Curried Oatmeal – This should get your attention! If you’re bored with regular oatmeal in the mornings, or feel like a savory breakfast for a change, this delicious recipe idea has you covered! If you’re a fan of caramelized onions, then this will become one of your go-to recipes – it’s quick and easy to prepare, just like regular oatmeal, and calls for water, rolled oats, madras curry powder, salt and onions!
Brown Soda Bread – This easy-to-make healthy bread originates in Ireland, and is still a popular food across the Emerald Isle, enjoyed alongside soup, salad, fish or fry-ups! As far as bread goes, soda bread is actually a healthier option and an easier one to make than many others. And the ingredients are very cheap as well! All you need is whole wheat flour, all-purpose flour, rolled oats, honey, baking soda, baking powder, buttermilk, an egg and a pinch of salt.
Fruity Oaty Recipes
Old Fashioned Oat Banana Bread With Raspberry & Mint – Banana bread is an old favorite – often thought of as a healthy option, and enjoyed for breakfast. The reality is, however, most traditional banana bread is not the healthiest option. The bananas used are over-ripe, which means they lack the nutrients that you find in under-ripe bananas, most of the loaf is actually refined flour, which is a simple carbohydrate, and many recipes call for a lot of sugar. That means it can lead to sugar crashes and hunger cravings later in the day, and it’s a bit like eating cake for breakfast! This recipe, however, cuts out some of those unhealthy options, and uses oats and almond meal instead of simple carbs. That increases the fiber content, along with healthy fats, like almond butter, and natural sweeteners, including the bananas, raspberries and maple syrup, instead of refined sugar.
Oatmeal Blueberry Buttermilk Pancakes – This is another great breakfast or dessert option that is low-fat and tasty! Along with low-fat ingredients, including buttermilk, the oats give it a good hit of fiber and substance to make it nice and filling.
Berry Peach Chickpea Flour Breakfast Crisp – This may be called ‘breakfast’, but it is so tasty, it can be enjoyed for dessert! It’s basically a fruit crumble, but a lot healthier than the traditional type, which is usually made with refined flour, butter and sugar. This recipe calls for oats, chickpea flour, hemp seeds, coconut sugar, cinnamon, vegetable oil (I’d suggest coconut or olive), peaches and berries. The blogger gives the option to cook the fruits with sugar, but when making fruit crumble, I never do that – it’s definitely not needed. The tangy, sweet taste of the fruit goes beautifully with the sweet crumble!
Banana Oat Muffins With Maple Syrup Drizzle – Whole wheat flour, all-purpose flour and rolled oats make this recipe base a far healthier, more filling option than traditional muffins, with just refined flour. Along with that dry base goes sugar (you can always substitute that with stevia or maple syrup), cinnamon, nutmeg, bananas, Greek yogurt, egg and baking powder and soda, and you have the recipe for a scrumptious, wholesome snack or dessert!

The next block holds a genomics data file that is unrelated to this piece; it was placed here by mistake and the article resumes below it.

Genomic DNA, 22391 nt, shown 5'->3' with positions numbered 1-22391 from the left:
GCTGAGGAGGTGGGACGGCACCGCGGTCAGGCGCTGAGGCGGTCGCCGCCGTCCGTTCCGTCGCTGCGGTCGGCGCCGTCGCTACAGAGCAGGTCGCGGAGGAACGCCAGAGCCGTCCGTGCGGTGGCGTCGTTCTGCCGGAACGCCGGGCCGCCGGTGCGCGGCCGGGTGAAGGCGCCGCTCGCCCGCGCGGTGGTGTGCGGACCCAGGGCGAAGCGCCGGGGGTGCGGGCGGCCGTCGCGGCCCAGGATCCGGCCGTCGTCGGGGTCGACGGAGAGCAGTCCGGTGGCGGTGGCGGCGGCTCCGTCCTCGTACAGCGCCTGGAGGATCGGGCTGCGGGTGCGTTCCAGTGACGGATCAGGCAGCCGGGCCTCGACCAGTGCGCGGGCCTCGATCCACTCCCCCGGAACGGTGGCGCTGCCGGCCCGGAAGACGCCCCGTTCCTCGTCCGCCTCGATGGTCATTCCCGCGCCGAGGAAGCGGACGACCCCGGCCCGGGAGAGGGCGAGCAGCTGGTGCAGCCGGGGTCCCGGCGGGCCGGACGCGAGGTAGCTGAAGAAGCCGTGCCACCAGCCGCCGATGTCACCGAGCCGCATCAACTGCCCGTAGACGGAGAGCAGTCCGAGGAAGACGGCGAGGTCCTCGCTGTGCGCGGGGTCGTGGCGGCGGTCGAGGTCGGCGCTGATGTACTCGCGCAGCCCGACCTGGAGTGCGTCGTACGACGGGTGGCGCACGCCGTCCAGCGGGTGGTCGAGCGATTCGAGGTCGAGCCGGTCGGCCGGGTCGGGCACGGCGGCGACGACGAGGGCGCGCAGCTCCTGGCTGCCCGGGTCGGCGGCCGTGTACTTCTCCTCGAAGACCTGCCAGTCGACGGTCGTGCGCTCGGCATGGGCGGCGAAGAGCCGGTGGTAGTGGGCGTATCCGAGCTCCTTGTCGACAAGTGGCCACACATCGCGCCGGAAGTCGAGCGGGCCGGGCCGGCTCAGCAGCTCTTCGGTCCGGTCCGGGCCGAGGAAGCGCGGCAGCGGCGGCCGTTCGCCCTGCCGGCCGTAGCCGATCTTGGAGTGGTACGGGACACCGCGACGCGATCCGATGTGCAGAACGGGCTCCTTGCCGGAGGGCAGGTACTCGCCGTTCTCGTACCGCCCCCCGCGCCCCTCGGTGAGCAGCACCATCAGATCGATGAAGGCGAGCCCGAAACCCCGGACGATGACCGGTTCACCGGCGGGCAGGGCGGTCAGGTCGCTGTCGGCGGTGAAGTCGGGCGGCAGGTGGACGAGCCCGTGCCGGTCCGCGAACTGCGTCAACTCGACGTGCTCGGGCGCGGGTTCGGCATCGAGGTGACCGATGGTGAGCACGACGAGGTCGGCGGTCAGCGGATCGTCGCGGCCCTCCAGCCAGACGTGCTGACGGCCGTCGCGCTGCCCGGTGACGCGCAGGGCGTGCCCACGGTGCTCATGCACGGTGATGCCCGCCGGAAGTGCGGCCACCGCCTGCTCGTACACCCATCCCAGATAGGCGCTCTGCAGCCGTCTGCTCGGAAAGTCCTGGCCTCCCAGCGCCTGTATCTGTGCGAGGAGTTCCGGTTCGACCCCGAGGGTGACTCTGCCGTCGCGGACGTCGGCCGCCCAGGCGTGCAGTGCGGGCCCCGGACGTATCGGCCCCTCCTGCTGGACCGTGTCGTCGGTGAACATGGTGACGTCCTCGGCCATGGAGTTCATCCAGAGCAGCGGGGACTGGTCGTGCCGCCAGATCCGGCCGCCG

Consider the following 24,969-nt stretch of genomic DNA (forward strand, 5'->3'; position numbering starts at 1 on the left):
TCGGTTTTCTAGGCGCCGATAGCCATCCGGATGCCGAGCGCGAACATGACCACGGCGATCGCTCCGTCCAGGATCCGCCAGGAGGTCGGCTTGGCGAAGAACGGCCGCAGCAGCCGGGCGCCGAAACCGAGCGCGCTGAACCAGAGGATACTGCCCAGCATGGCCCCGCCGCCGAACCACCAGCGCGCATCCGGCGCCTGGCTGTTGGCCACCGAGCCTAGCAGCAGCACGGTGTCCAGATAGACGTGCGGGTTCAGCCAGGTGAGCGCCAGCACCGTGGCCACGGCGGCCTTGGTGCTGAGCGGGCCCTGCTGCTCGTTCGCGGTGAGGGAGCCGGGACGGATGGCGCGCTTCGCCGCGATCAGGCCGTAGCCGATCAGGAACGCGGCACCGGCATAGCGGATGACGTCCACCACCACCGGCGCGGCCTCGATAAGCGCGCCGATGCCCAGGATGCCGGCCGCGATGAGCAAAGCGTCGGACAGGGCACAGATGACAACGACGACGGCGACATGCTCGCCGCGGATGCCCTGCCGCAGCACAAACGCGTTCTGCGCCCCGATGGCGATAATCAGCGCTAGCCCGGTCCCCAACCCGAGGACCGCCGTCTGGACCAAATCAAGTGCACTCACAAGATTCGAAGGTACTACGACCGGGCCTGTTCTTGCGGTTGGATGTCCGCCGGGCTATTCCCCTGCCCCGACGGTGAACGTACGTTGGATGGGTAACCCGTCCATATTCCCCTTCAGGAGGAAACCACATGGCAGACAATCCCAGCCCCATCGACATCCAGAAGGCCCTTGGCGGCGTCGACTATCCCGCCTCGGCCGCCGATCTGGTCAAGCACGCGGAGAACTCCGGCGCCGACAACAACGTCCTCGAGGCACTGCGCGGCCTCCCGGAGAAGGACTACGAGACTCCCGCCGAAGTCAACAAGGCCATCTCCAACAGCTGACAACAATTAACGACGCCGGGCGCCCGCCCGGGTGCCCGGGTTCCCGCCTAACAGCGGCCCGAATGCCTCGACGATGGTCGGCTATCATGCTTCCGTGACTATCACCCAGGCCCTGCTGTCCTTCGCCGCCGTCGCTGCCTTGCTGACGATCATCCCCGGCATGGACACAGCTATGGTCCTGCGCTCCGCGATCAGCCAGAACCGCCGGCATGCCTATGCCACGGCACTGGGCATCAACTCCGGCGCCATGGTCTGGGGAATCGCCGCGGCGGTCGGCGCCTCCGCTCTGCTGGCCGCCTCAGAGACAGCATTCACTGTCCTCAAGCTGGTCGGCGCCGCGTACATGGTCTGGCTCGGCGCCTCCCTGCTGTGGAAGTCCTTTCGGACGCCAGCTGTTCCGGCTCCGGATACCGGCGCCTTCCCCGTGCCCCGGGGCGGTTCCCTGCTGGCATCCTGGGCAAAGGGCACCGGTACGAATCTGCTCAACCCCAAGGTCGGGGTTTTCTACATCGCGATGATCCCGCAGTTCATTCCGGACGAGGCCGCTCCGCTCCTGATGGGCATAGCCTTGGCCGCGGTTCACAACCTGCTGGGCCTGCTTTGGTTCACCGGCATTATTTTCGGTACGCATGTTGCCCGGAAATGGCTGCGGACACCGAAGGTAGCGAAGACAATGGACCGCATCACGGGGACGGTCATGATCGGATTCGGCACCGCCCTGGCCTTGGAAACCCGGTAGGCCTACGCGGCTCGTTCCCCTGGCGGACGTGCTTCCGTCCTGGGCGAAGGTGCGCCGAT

Mango Coconut Oatmeal – This is a tasty, fruity, spicy twist on traditional oatmeal, with coconut milk instead of cow’s milk, along with cinnamon, ginger, nutmeg, mango, honey, vanilla and shredded coconut. Hearty, filling, warming and delicious!
Veggie Rolled Oat Recipes
Sweet Potato Pizza Crust – Like oats, sweet potatoes are so versatile, and make fantastic bases for everything from pizza crusts and curries to brownies and cakes. This pizza crust is gluten-free, low carb, full of fiber and packed with nutrients! With just three ingredients – sweet potato, oats and one egg, this crust is so easy to whip up and enjoy with your favorite toppings.
Chipotle Pumpkin Veggie Burgers – These take a little time but they are just sooooo worth it! The nutrient-dense ingredients all packed into one burger make it an incredibly healthy and powerful meal to enjoy for lunch or dinner. The recipe calls for cannellini beans, pumpkin puree, chipotle peppers, adobo sauce, onion, garlic, eggs, rolled oats, olive oil, avocado, lime, Greek yogurt, lemon, seasoning and mayonnaise, along with your choice of salad toppings like lettuce and tomato!
Loaded Whole Wheat & Oat Zucchini Bread – This is another delicious healthy and filling loaf option, like the oat banana bread recipe further up in this post. Made with zucchini, whole wheat flour, rolled oats, cinnamon, cloves, buttermilk, eggs, honey, walnuts and apricots, it is packed full of important nutrients, including protein, fiber, vitamins, minerals and antioxidants. Plus, it’s filling and super tasty – a great option for a grab-and-go breakfast or snack!
Sweet Rolled Oat Recipes
Chocolate Covered Vegan Vanilla Protein Bars – If you’re a fan of protein bars, or think you perhaps don’t get enough protein during the day, then these are for you! Especially if you’re unsure about the ingredients in store-bought protein bars (sometimes they have too much sugar, too many carbs, or some strange ingredients in them!). This recipe calls for rolled oats, almond milk, protein powder, pomegranate powder, cashew butter, water, and 100% cacao.
Maple Pecan Spelt Muffins – These caramely-tasting muffins are great to have in your go-to list when you feel like something decadent but guilt-free, with a little bit of substance! The recipe calls for spelt flour, rolled oats, pecans, banana, nut oil, maple syrup, vanilla and egg, and preparation is nice and easy!
Aussie Anzac Biscuits – Anzacs are a classic Australian cookie, named after the Australia and New Zealand Army Corps. It is believed the biscuits were sent to soldiers during World War I by their wives, because the ingredients do not spoil and the cookies traveled well. This recipe is pretty close to the traditional one, and uses the same original ingredients, including rolled oats, coconut, flour, butter, golden syrup, raw sugar, bicarbonate soda and water.
Pumpkin Chocolate Chip Oatmeal Cake – This moist, dense cake might taste just as tasty and indulgent as any other cake, but it is actually a far healthier, heartier option! The recipe includes whole wheat flour, rolled oats, cinnamon, ginger, cloves, coconut oil, pumpkin puree, vanilla, egg, baking soda, sugar and chocolate chips.
Chocolate-Covered Energy Balls – These cute little bites are made with delicious, nutritious ingredients and turned into pretty little balls of goodness! The recipe calls for shredded coconut, rolled oats, cantaloupe (rock melon), cashew nut butter, honey, vegan chocolate, cream and vegetable butter.
P.S. Take a look at the 5 veggies that boost female metabolism and burn off lower belly fat.